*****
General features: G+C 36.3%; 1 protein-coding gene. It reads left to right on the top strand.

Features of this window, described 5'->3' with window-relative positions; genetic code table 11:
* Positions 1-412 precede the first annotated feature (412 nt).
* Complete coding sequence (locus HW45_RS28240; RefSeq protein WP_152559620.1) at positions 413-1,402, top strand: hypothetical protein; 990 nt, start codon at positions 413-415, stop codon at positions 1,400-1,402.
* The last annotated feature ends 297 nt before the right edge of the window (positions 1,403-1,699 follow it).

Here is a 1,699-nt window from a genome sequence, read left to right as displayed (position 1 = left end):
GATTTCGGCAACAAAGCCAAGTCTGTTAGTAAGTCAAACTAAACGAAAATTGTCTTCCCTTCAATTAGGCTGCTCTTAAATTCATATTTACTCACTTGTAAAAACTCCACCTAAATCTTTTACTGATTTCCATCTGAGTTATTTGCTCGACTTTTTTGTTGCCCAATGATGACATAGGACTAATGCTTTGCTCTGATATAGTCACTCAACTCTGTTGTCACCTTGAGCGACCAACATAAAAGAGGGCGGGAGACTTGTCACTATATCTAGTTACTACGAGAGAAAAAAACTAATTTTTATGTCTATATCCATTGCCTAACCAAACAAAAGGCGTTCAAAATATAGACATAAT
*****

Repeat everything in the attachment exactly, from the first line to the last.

General features: G+C 36.3%; 1 protein-coding gene. It reads left to right on the top strand.

Features of this window, described 5'->3' with window-relative positions; genetic code table 11:
* Positions 1-412 precede the first annotated feature (412 nt).
* Complete coding sequence (locus HW45_RS28240; RefSeq protein WP_152559620.1) at positions 413-1,402, top strand: hypothetical protein; 990 nt, start codon at positions 413-415, stop codon at positions 1,400-1,402.
* The last annotated feature ends 297 nt before the right edge of the window (positions 1,403-1,699 follow it).

Here is a 1,699-nt window from a genome sequence, read left to right as displayed (position 1 = left end):
GATTTCGGCAACAAAGCCAAGTCTGTTAGTAAGTCAAACTAAACGAAAATTGTCTTCCCTTCAATTAGGCTGCTCTTAAATTCATATTTACTCACTTGTAAAAACTCCACCTAAATCTTTTACTGATTTCCATCTGAGTTATTTGCTCGACTTTTTTGTTGCCCAATGATGACATAGGACTAATGCTTTGCTCTGATATAGTCACTCAACTCTGTTGTCACCTTGAGCGACCAACATAAAAGAGGGCGGGAGACTTGTCACTATATCTAGTTACTACGAGAGAAAAAAACTAATTTTTATGTCTATATCCATTGCCTAACCAAACAAAAGGCGTTCAAAATATAGACATAAT